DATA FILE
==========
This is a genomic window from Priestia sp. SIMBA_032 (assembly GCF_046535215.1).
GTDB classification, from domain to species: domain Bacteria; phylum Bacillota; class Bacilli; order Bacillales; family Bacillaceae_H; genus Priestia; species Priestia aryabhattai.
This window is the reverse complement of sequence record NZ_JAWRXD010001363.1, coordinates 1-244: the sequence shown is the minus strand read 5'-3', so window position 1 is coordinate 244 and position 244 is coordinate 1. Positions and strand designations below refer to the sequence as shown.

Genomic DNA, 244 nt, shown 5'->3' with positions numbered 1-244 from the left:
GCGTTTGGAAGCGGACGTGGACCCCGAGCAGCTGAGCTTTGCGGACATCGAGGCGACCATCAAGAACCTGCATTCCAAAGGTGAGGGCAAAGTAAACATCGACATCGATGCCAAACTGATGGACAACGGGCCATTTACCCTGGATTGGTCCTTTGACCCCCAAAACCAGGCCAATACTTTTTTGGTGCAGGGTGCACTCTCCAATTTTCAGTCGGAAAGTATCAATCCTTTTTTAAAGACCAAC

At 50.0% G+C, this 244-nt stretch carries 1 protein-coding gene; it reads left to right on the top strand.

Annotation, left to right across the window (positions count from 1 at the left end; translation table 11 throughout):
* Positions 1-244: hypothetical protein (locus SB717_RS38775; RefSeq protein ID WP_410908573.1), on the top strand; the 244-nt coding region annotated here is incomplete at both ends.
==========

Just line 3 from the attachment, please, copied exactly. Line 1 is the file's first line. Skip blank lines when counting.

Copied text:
This window is the reverse complement of sequence record NZ_JAWRXD010001363.1, coordinates 1-244: the sequence shown is the minus strand read 5'-3', so window position 1 is coordinate 244 and position 244 is coordinate 1. Positions and strand designations below refer to the sequence as shown.